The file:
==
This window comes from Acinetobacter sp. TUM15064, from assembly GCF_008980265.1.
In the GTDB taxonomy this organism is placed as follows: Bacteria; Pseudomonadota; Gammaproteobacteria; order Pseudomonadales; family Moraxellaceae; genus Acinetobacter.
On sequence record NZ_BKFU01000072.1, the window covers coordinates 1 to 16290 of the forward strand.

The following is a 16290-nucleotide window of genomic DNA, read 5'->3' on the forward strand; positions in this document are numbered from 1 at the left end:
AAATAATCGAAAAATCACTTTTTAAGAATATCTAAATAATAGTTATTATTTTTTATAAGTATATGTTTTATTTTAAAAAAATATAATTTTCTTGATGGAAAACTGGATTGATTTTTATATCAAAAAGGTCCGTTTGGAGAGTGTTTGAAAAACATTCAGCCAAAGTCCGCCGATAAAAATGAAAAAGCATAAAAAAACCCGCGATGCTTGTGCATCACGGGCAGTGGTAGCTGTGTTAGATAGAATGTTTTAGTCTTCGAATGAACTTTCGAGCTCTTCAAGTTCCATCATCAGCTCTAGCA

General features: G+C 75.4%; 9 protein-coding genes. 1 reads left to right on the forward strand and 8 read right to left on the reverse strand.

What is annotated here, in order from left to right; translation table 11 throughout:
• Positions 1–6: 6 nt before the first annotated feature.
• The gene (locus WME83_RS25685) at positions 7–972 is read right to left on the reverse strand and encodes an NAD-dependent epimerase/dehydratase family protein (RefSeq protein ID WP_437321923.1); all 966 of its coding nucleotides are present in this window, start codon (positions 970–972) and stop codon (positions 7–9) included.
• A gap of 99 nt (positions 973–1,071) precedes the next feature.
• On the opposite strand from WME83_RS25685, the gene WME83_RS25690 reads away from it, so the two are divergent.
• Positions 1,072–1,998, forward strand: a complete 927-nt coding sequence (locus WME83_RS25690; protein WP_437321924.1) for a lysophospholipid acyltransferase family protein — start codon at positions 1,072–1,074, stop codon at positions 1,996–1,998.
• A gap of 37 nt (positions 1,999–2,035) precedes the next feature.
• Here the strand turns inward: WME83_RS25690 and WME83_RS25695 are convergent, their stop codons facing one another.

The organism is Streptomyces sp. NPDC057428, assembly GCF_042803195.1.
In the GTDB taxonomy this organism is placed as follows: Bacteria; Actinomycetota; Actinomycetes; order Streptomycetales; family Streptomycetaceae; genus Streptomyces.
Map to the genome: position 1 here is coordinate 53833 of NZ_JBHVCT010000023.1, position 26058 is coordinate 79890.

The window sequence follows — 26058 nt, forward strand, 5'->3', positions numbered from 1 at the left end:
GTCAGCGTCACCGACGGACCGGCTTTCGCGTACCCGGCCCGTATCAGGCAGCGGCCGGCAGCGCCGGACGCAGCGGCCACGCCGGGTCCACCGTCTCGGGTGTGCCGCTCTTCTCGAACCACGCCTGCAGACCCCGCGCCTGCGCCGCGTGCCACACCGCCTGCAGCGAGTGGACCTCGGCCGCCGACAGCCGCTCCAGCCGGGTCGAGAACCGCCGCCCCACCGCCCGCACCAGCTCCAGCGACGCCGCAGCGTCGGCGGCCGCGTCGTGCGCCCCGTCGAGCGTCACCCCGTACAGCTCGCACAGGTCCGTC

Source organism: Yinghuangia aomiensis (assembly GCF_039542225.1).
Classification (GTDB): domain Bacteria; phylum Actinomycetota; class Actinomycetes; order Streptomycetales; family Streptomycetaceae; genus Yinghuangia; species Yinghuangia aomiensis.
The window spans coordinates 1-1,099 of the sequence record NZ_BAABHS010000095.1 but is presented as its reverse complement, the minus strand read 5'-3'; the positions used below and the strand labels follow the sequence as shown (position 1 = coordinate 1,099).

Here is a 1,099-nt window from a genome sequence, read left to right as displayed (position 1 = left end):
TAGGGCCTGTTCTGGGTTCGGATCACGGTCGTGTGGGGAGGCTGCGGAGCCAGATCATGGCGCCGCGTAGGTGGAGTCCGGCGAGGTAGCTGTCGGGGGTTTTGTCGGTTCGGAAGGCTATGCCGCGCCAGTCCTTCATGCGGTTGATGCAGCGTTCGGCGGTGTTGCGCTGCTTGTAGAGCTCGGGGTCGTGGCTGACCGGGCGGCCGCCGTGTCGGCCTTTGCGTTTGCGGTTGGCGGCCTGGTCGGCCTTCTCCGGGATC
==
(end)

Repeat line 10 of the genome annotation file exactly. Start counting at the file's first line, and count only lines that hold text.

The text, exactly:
• A gap of 99 nt (positions 973–1,071) precedes the next feature.